Imminent threat of massive financial cyberattack

imminent threat of massive financial cyberattack

If today’s digitized financial system is vulnerable to attack, then so are your assets!

The timing of cyberattacks cannot be predicted, the extent of damage cannot be anticipated, and the size, location, and strength of cyber aggressors remain unknown. Without this information, all digital systems are virtual sitting ducks. And this information is virtually impossible to find, as hacking collectives are extremely mobile and adaptive–a level of adeptness matched only by their tactics.

If there is any certainty in this scenario, it is the knowledge that cyber threats are perpetually multiplying and that cyber attack methods are evolving at an accelerated pace. With every foiled attempt, with every cybersecurity countermeasure developed, hackers are adapting their tactics to come up with even more sophisticated ways of stealing or destroying digitized assets.

Digital threats define our technological reality

As recently as a few weeks ago, the ransomware virus, WannaCry, infected hundreds of thousands of computers across 150 countries, targeting institutions in various industries. It is suspected that this series of attacks were linked to Lazarus, a North Korean hacking group responsible for the Sony Pictures hack, the $101 million hack of Bangladesh’s central bank, and several other bank hacking attempts worldwide.

Mind you, this is just one among several highly amorphous and extremely sophisticated hacking groups whose accomplishments spell an end game of catastrophic proportions for their victims.

You may also remember the viciously cunning DDoS attack in 2016 where a virus took 180,000 IP addresses, all of which belonged to ordinary Americans, and turned them against major US companies.

But what many don’t hear about are the insidious attacks taking place on a daily basis. In 2013–four years ago–the Pentagon reported 10 million attacks per day; the UK reported 120,000 incidents per day; the state of Michigan reported a similar number; Utah faced 20 million attempts daily, a figure that is up from only 1 million (daily) in 2011.

Bear in mind that these figures were recorded in 2013. Cyber attacks don’t increase incrementally. They increase exponentially!

And every foiled attempt is an opportunity for hackers to re-assess and fine-tune their nefarious tactics. The indication is clear: cyber threats are not the exception, they are the norm.

The biggest cyber attack yet to come signals the dawning of more to follow

Just last week, in a cyber security conference at The Hague, Dutch spy chief Rob Bertholee warned that the world was on the brink of “serious digital sabotage” so severe that it can potentially cause “chaos and disorder” across the globe.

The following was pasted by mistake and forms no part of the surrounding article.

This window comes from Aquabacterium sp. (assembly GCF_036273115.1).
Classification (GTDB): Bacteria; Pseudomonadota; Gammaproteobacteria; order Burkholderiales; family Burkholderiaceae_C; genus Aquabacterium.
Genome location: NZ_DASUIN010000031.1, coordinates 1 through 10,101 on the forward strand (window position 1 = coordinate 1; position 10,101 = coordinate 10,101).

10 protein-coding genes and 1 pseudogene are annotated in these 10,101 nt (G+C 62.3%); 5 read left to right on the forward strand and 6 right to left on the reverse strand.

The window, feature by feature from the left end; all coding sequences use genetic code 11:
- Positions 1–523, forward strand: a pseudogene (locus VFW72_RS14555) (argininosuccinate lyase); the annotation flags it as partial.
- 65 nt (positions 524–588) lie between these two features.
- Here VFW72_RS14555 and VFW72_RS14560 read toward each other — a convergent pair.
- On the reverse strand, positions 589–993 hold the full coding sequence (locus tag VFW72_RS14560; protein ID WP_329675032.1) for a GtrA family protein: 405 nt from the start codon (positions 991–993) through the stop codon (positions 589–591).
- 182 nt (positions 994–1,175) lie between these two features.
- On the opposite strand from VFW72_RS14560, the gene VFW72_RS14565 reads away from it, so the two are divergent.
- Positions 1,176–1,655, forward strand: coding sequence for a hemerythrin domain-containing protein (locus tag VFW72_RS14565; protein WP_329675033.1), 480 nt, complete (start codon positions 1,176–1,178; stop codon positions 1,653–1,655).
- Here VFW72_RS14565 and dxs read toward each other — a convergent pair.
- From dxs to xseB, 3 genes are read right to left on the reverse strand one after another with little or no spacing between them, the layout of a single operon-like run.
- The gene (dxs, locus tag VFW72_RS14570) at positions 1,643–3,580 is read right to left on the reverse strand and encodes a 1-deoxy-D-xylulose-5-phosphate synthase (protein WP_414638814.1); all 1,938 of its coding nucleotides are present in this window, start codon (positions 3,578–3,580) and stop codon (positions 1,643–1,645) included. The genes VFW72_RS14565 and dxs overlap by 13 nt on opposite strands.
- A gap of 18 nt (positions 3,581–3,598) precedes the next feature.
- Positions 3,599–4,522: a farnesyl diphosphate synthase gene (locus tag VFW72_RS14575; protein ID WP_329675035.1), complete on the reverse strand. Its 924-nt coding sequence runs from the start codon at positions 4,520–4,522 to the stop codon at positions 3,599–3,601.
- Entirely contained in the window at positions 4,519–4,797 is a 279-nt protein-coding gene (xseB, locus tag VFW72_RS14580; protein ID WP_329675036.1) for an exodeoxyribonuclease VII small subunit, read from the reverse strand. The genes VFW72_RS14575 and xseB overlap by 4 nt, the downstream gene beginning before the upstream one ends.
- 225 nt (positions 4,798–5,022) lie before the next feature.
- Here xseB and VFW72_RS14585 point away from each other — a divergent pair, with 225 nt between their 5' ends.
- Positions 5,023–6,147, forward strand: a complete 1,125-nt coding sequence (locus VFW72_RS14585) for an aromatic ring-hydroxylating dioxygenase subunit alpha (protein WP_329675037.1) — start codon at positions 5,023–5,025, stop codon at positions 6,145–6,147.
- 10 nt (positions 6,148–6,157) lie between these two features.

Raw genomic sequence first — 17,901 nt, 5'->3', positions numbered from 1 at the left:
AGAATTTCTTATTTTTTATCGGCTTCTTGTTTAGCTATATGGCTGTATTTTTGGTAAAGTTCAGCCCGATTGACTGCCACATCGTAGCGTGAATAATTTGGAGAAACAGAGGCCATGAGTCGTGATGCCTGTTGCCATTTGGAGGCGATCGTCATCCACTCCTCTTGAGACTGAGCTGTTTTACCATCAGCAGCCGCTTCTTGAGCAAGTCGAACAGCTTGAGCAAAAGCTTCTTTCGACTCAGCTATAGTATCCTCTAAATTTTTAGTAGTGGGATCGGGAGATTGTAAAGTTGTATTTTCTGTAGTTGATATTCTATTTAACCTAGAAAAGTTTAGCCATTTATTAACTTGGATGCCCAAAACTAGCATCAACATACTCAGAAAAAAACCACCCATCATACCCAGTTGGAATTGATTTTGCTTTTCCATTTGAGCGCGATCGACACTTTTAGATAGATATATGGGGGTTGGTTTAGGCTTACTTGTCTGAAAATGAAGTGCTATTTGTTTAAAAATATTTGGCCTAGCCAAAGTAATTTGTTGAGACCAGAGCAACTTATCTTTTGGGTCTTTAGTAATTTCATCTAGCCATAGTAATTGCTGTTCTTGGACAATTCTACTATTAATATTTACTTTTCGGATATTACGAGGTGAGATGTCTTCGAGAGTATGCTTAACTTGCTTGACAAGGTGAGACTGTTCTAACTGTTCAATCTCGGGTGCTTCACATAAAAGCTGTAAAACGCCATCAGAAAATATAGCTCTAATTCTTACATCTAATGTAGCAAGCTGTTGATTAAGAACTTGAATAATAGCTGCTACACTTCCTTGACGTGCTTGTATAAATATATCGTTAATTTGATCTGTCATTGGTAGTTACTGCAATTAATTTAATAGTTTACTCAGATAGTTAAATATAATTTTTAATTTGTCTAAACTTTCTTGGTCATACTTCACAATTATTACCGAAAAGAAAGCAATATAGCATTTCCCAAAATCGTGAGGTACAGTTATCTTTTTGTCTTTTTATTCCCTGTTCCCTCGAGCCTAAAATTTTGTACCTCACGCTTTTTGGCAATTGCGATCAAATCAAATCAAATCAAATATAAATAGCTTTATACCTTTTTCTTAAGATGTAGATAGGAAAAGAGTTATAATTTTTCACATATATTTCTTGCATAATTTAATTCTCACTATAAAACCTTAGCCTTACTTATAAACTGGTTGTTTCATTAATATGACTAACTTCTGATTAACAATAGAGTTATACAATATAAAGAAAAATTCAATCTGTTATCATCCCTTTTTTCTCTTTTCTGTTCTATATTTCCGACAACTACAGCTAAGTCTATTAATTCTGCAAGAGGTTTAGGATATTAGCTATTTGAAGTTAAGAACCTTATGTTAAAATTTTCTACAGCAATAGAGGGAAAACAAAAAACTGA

Along with the sabotage of major institutions and digitally-dependent infrastructure, he stated “Imagine what would happen if the entire banking system were sabotaged for a day, two days, for a week.”

What if financial institutions were sabotaged? What assets would be at risk? It seems like just about every form of digitized asset would be at risk: cash, digitized precious metal holdings, cryptocurrencies, etc.

More importantly, what assets would be immune to a digital attack?

It’s inconceivable that a cyber attack would affect the holdings of non-digitized physical gold and silver. This is yet another reason–one that could only have been conceived in the 21st century–that physical gold and silver are considered “safe havens.”

Robust upside or unlimited downside? It’s ultimately your choice

If you decide to stick with the digital banking system, you are making a wager that your assets will be safe from a cyber attack, But if you are wrong, the downside is potentially unlimited. There’s no reason to believe that you will not lose everything (or close to it).

But if you hold non-digitized gold and silver, your assets would not be vulnerable. Gold and silver can never go to zero, unlike paper or digital assets. Their intrinsic value–as sound money–will remain stable. And should we ever experience a real or digital armageddon, wherein currencies are no longer reliable, what then will constitute money?

Which is the safer bet? A robust upside or a potentially unlimited downside? This is a choice you will have to make.

 But choose wisely.

 Should that dreaded day ever come, you may never have an opportunity to make this choice again.

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